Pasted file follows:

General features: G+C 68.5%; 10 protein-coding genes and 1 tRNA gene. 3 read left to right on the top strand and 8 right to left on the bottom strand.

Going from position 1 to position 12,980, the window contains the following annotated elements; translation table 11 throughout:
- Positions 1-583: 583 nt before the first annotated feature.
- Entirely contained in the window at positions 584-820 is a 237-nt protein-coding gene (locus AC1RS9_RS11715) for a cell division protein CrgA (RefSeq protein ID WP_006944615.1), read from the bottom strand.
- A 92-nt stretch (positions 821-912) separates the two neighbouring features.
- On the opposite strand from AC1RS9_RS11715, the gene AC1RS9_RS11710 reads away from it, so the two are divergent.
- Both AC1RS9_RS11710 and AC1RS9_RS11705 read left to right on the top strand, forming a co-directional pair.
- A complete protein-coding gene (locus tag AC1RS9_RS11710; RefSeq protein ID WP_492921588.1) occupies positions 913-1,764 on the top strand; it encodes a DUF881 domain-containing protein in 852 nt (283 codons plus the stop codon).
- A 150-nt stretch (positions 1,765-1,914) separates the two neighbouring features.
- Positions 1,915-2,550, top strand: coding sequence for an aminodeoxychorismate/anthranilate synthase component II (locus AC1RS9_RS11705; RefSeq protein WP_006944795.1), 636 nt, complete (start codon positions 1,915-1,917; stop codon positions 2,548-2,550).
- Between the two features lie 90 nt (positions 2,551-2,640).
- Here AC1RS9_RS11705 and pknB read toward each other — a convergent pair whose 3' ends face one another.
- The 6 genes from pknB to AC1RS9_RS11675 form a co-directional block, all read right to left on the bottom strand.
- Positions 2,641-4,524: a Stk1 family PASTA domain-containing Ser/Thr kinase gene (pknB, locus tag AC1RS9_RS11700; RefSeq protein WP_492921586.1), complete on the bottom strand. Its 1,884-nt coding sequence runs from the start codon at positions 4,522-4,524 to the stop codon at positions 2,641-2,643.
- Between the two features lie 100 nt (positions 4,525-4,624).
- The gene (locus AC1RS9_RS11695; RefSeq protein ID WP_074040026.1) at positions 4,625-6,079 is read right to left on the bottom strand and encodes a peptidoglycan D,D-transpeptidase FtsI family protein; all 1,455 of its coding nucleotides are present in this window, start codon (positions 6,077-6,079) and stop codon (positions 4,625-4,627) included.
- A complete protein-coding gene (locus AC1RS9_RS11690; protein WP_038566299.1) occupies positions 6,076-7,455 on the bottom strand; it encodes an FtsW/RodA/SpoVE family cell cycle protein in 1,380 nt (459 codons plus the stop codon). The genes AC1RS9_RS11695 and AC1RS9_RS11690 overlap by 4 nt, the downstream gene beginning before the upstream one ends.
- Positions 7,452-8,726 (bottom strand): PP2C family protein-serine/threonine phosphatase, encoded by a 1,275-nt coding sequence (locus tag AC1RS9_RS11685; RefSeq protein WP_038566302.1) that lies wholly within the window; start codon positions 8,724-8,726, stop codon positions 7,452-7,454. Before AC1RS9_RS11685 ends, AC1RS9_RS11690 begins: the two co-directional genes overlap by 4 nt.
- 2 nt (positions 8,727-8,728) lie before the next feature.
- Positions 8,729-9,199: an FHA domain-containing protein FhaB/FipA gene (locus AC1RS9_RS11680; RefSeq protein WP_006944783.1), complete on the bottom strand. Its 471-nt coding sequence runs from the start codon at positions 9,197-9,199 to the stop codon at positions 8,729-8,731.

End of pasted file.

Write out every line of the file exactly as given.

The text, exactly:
General features: G+C 68.5%; 10 protein-coding genes and 1 tRNA gene. 3 read left to right on the top strand and 8 right to left on the bottom strand.

Going from position 1 to position 12,980, the window contains the following annotated elements; translation table 11 throughout:
- Positions 1-583: 583 nt before the first annotated feature.
- Entirely contained in the window at positions 584-820 is a 237-nt protein-coding gene (locus AC1RS9_RS11715) for a cell division protein CrgA (RefSeq protein ID WP_006944615.1), read from the bottom strand.
- A 92-nt stretch (positions 821-912) separates the two neighbouring features.
- On the opposite strand from AC1RS9_RS11715, the gene AC1RS9_RS11710 reads away from it, so the two are divergent.
- Both AC1RS9_RS11710 and AC1RS9_RS11705 read left to right on the top strand, forming a co-directional pair.
- A complete protein-coding gene (locus tag AC1RS9_RS11710; RefSeq protein ID WP_492921588.1) occupies positions 913-1,764 on the top strand; it encodes a DUF881 domain-containing protein in 852 nt (283 codons plus the stop codon).
- A 150-nt stretch (positions 1,765-1,914) separates the two neighbouring features.
- Positions 1,915-2,550, top strand: coding sequence for an aminodeoxychorismate/anthranilate synthase component II (locus AC1RS9_RS11705; RefSeq protein WP_006944795.1), 636 nt, complete (start codon positions 1,915-1,917; stop codon positions 2,548-2,550).
- Between the two features lie 90 nt (positions 2,551-2,640).
- Here AC1RS9_RS11705 and pknB read toward each other — a convergent pair whose 3' ends face one another.
- The 6 genes from pknB to AC1RS9_RS11675 form a co-directional block, all read right to left on the bottom strand.
- Positions 2,641-4,524: a Stk1 family PASTA domain-containing Ser/Thr kinase gene (pknB, locus tag AC1RS9_RS11700; RefSeq protein WP_492921586.1), complete on the bottom strand. Its 1,884-nt coding sequence runs from the start codon at positions 4,522-4,524 to the stop codon at positions 2,641-2,643.
- Between the two features lie 100 nt (positions 4,525-4,624).
- The gene (locus AC1RS9_RS11695; RefSeq protein ID WP_074040026.1) at positions 4,625-6,079 is read right to left on the bottom strand and encodes a peptidoglycan D,D-transpeptidase FtsI family protein; all 1,455 of its coding nucleotides are present in this window, start codon (positions 6,077-6,079) and stop codon (positions 4,625-4,627) included.
- A complete protein-coding gene (locus AC1RS9_RS11690; protein WP_038566299.1) occupies positions 6,076-7,455 on the bottom strand; it encodes an FtsW/RodA/SpoVE family cell cycle protein in 1,380 nt (459 codons plus the stop codon). The genes AC1RS9_RS11695 and AC1RS9_RS11690 overlap by 4 nt, the downstream gene beginning before the upstream one ends.
- Positions 7,452-8,726 (bottom strand): PP2C family protein-serine/threonine phosphatase, encoded by a 1,275-nt coding sequence (locus tag AC1RS9_RS11685; RefSeq protein WP_038566302.1) that lies wholly within the window; start codon positions 8,724-8,726, stop codon positions 7,452-7,454. Before AC1RS9_RS11685 ends, AC1RS9_RS11690 begins: the two co-directional genes overlap by 4 nt.
- 2 nt (positions 8,727-8,728) lie before the next feature.
- Positions 8,729-9,199: an FHA domain-containing protein FhaB/FipA gene (locus AC1RS9_RS11680; RefSeq protein WP_006944783.1), complete on the bottom strand. Its 471-nt coding sequence runs from the start codon at positions 9,197-9,199 to the stop codon at positions 8,729-8,731.